The Devil's in the Details

We're currently picking up any and all tidbits that could inspire the branding and graphics package for the Mattei's Tavern project (current logo design above), and I think this package by KURO collective for the A Cowboy's Dream hotel is pretty awesome.

Click the jump for the rest of the post...


Cookies are the New Cupcakes

Well, actually, I don't know that that's true, but I think Sugarbuilt's cookies are almost too cool to eat! And if it does turn out to be true, then you read it here first!

Based in Brooklyn, which explains the clever local inspiration above and below, Sugarbuilt is owned by Amelia Coulter, who has a degree in sculpture.

Click the jump for the rest...


The Other Side of the Lens

In the new Louis Vuitton ad campaign, the cameras are turned on Annie Liebovitz, who photographed their "core values" campaign. Antoine Arnault, LV's communications director, said he intended it as a gesture of support to her in her widely known financial troubles. Interestingly, she insisted that her fee be used to hire someone to pose with her, to which he agreed. Mikhail Baryshnikov was her choice, and the resulting photo is above. The ads start Feb. 1.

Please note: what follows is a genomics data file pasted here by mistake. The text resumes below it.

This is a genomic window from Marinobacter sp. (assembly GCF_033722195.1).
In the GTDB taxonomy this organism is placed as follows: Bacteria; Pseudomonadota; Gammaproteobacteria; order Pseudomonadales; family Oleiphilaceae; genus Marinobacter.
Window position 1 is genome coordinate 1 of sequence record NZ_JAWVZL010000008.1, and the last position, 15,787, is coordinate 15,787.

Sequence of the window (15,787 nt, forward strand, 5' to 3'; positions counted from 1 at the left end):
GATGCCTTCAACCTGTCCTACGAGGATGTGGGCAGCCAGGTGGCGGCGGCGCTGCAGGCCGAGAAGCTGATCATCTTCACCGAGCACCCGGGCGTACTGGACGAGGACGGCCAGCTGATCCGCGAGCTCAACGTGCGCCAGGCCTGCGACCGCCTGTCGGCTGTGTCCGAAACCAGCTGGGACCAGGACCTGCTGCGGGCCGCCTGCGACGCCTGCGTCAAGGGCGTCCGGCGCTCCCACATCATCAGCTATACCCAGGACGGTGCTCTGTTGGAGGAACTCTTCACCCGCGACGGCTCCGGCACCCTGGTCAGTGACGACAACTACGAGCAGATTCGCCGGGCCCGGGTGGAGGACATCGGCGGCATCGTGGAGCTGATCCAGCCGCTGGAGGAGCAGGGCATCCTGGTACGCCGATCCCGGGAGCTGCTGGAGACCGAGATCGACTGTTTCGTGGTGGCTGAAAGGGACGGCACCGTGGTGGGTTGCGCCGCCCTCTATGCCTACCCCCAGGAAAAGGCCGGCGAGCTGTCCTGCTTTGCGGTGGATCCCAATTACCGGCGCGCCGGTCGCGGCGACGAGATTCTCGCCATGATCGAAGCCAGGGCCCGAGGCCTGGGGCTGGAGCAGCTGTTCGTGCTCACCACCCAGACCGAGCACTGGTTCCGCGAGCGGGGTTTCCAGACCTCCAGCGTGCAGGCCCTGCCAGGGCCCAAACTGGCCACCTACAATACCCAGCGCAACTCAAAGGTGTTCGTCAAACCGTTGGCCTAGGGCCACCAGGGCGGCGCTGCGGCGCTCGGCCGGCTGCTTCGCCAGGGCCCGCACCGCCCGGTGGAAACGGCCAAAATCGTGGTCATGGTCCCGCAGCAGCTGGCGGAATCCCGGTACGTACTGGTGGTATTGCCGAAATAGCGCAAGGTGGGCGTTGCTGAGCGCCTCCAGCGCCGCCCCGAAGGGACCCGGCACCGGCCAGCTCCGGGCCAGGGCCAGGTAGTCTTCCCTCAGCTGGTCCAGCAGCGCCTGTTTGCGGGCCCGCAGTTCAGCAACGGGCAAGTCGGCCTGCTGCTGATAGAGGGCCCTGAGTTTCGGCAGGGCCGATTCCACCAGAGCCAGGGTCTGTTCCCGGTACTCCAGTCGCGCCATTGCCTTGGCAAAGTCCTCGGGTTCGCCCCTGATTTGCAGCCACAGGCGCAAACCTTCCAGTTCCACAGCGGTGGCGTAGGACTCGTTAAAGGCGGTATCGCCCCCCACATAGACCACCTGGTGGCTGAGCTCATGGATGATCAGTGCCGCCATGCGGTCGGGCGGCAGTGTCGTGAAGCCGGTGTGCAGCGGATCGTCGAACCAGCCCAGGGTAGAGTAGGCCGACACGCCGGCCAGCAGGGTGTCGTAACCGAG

Below, a photo of the famous dancer taken by Liebovitz.

via Women's Wear Daily

Also in fashion today... I so love this photo by Garance at Pitti...

Don't they look cool?? Dark hair (particularly if it's slightly rumpled and/or curly) + good scruff (+optional scarf, must be worn right) = instant allure for moi.

These two guys are looking pretty cool too...

Why do I love grey hair so much. Also a grey-haired ponytail is so mysterious looking, especially in this case where it looks like it's probably a bun, because it's like, what, are you a samurai in your old age?


The Good Kind of Papercut

I want to have a costume party where everyone has to wear masks like this.

Well not really, as they are clearly art and not costume, but wouldn't that look cool? I can actually imagine an entire masked ball in black where the only white are these masks. The photos would be amazing. Aren't they beautiful?

These, and the pieces below, are all made of only paper. Above, the masks are by artists/designers/stylists/cool girls Nikki Flurry and Amy Salk. They say on their website that they are about the "grace and nuance of this humble material." The pieces below are just by Nikki Flurry. (Aside: Nikki used to own Addiction boutique in Buckhead!)


When the Packaging IS the Ad

Or at least, the fake packaging. A piece of brilliant advertising by MINI... The day after Christmas in Amsterdam, they put these Mini-sized cardboard boxes around town with torn wrapping paper and bows as though people had literally gotten a Mini in a box for Christmas. How great would it be if Minis literally came in these little boxes. Loves it.